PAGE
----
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Courgette (Zucchini) Flowers

R22 for 8-10 flowers: great for those divine Italian recipes. Find out more? Click on the photo!
Availability: In stock
Price Per Item:
R 25,00

Well ... what is it? is it a zucchini ... or is it a courgette? It depends on your heritage . 

"The etymology of the zucchini vegetable comes from the Italian word zucchino, which literally means a tiny squash or undeveloped marrow. On the contrary, courgette is obviously of French origin. Moreover, Zucchini and courgette are the same plant vegetables but are different terms used depending on the dominant language of a specific country. The first is usually used in territories rich in English, which is Northern American or Australian in nature. The latter is being used for French and British English users, as well as, the English speaking public who resides in New Zealand and South Africa."

Here are Annalisa's tips and recipes with you, and one of Jamie Oliver's Spanish recipes which was a big hit in our homes.

Annalisa's Flowers

1. Wash (quickly) the flowers in running water, dry them and dip them in a batter of your choice ( Annalisa uses a basting of flour and water + salt. ... I used an egg based batter). Fry them in olive oil for a few minutes until golden, place then on paper to absorb the excess of oil and eat immediately. See pictures attached.

2. Wash quickly the flowers in running water, dry them and place them in a pan with a dribble of olive oil at high temperature. After a minute or two lower the temperature, cover the pot and cook for 5 or 6 more min. Add salt and pepper when serving.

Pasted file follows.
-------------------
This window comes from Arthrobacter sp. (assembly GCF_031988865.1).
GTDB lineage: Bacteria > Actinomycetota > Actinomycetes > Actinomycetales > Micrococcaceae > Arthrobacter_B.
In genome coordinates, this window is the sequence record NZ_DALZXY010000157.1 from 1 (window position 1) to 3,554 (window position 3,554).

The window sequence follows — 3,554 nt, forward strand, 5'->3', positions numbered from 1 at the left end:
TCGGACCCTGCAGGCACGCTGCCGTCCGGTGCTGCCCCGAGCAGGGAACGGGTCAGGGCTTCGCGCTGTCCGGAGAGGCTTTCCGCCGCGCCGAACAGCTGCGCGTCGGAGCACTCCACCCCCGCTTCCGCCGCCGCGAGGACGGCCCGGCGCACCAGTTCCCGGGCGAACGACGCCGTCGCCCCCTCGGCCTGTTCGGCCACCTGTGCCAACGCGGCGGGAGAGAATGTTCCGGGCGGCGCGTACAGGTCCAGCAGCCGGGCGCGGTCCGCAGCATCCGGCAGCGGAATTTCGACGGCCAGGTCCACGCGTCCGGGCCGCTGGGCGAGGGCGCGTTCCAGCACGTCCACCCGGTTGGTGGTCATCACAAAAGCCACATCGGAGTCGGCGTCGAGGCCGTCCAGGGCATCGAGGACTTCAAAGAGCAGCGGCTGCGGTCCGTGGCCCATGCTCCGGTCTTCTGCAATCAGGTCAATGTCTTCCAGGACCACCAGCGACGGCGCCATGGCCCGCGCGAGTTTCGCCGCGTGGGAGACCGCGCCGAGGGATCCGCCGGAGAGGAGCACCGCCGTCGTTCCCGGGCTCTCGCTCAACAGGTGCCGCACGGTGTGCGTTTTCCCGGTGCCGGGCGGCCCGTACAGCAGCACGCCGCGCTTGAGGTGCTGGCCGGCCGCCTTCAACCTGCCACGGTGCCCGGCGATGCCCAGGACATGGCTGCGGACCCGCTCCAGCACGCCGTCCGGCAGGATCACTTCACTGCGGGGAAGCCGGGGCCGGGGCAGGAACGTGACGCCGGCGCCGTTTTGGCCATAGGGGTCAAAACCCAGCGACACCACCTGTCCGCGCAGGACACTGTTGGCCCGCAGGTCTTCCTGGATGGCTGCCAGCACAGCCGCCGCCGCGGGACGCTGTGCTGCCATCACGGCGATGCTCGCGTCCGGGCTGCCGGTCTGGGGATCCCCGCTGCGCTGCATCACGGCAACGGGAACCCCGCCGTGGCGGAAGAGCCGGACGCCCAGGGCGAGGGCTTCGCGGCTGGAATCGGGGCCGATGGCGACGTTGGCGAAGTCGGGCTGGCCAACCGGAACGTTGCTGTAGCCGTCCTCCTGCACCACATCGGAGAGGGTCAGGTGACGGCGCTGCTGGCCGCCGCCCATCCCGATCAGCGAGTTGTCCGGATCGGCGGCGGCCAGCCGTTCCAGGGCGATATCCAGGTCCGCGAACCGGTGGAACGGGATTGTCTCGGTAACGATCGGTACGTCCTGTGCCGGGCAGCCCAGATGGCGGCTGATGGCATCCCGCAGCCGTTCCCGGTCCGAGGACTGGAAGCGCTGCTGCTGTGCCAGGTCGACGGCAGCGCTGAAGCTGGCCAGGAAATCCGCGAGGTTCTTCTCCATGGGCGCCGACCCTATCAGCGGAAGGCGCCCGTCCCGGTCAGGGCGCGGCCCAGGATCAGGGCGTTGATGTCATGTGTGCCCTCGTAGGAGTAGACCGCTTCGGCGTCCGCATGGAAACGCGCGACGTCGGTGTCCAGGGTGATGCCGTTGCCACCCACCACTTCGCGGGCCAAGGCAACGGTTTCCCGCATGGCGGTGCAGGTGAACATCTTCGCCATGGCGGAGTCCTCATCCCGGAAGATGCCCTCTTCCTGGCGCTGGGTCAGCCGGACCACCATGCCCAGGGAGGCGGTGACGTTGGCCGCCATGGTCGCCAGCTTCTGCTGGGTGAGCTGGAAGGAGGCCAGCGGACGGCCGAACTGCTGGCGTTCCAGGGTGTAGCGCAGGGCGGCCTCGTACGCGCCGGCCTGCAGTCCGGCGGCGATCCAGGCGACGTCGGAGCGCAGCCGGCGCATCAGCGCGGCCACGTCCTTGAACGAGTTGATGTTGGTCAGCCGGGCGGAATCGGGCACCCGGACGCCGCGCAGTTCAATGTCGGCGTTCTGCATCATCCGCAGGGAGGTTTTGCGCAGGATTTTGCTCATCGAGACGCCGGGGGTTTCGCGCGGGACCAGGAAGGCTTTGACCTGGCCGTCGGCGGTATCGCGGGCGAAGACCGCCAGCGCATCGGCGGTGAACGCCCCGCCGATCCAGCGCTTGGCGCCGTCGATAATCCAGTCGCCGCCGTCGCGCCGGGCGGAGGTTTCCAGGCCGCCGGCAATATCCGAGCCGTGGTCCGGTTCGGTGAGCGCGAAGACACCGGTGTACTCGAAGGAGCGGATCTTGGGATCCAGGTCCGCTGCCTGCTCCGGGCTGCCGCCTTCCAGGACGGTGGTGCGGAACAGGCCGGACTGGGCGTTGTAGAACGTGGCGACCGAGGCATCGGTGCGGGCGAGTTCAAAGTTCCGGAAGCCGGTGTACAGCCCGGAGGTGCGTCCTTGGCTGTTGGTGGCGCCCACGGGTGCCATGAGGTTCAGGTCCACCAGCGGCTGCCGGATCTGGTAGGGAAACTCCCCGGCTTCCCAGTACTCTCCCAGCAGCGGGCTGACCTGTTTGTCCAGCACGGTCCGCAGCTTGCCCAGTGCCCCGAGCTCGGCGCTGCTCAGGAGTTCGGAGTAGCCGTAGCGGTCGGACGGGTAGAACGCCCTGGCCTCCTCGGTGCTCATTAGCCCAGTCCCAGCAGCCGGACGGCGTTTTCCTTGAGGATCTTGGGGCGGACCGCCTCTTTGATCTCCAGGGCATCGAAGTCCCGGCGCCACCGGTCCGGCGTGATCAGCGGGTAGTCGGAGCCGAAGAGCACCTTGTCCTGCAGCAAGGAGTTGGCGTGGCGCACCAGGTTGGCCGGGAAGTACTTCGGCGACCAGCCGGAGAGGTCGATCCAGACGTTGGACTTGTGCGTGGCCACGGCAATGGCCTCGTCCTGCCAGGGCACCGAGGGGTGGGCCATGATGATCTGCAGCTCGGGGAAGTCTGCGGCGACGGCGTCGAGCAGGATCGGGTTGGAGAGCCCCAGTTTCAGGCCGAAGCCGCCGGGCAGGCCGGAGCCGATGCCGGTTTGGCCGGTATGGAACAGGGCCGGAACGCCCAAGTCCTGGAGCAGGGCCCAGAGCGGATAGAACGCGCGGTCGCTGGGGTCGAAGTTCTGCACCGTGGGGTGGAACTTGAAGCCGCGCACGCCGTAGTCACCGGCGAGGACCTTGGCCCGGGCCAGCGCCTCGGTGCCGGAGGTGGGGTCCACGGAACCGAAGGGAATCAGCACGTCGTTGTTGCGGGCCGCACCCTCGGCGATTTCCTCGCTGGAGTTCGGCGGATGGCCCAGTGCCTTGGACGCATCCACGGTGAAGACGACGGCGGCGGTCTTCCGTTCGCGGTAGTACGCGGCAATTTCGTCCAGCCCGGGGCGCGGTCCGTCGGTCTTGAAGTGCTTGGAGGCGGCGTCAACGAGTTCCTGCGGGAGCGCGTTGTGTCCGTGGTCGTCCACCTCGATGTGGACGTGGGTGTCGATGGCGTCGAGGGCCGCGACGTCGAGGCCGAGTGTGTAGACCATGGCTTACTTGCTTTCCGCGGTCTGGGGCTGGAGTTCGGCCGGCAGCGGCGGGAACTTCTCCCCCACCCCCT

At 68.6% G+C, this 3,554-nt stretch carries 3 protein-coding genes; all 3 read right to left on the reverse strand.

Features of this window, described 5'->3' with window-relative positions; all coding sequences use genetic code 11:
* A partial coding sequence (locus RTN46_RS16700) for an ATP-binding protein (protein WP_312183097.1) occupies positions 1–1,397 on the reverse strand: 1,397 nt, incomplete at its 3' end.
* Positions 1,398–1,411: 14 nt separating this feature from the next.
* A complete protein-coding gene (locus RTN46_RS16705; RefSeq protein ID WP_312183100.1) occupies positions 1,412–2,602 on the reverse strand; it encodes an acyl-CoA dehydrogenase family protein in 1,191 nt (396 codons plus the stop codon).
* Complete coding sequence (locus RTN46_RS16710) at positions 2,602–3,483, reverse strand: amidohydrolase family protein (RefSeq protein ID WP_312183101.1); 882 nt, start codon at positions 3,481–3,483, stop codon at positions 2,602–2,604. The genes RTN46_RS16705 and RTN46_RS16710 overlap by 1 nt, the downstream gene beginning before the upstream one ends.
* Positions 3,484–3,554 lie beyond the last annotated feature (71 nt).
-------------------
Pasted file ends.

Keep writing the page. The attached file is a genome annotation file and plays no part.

3. Wash quickly the flowers in running water, dry them and stuff them with a cube of cheese ( I used mozzarella on some and a mix of goatsmilk cheese and cottage cheese in the others) ) and a small piece of anchovy. Close them, soak them in a basting of flour, water and salt and fry in a pan with olive oil until golden. Place then on paper to absorb the excess of oil and eat immediately.

Jamie Oliver's Stuffed Zucchini Flowers in Tomato Sauce

A bunch of mixed fresh soft herbs (basil, mint, parsley, chervil);
250g good quality crumbly ricotta;
50g freshly grated parmesan cheese;
ground nutmeg;
salt & pepper;
1 x Lemon;
12 large courgette/zucchini flowers or 16 small ones
10 young courgette/zucchini
500g vine ripened tomatoes
olive oil
2x cloves garlic, peeled and sliced
3x small shallotts (long) peeled and finely chopped
A handful of black olives

crusty bread and salad, to serve

Pick the leaves off your bunches of herbs, finely chop and the stalks. Place in a bowl with the ricotta, parmesan, nutmeg and a little S & P, then finely grate in the zest of your lemon. Mix well with a fork, then have a taste and check the seasoning. Very carefully open the zucchini flowers, snip off the stamens, gently rinse the flowers and carefully fill each one with a generously heaped teaspoon of the ricotta mixture. Carefully press and pat the petals back together to seal in the mixture.
Cut a small cross in the top and bottom of your tomatoes. Plunge them into a bowl of boiling water for a minute or so until the skins blister and come away. Place in cold water until cool enough to handle, then peel the skin off and discard. Cut the flesh into 1cm chunks. In a wide pan, heat a good lug of olive oil on medium heat and fry the garlic and shallots for 3 to 4 minutes until soft. Add the tomatoes and olives and bring to the boil then season with S & P and simmer on a medium heat for 5 minutes, until thickened slightly.
When your sauce is ready, carefully lay your stuffed flowers on top and drizzle with olive oil. Pop the lid on the pan or cover with foil and leave on a low heat to simmer for 15-20mins, until the zucchini are cooked through and the sauce is lovely and thick. Cut your zested lemon in half, squeeze one half onto the sauce and cut the remaining half into wedges to serve.

Tear your crusty bread into chunks and serve on the side for mopping up all the juice.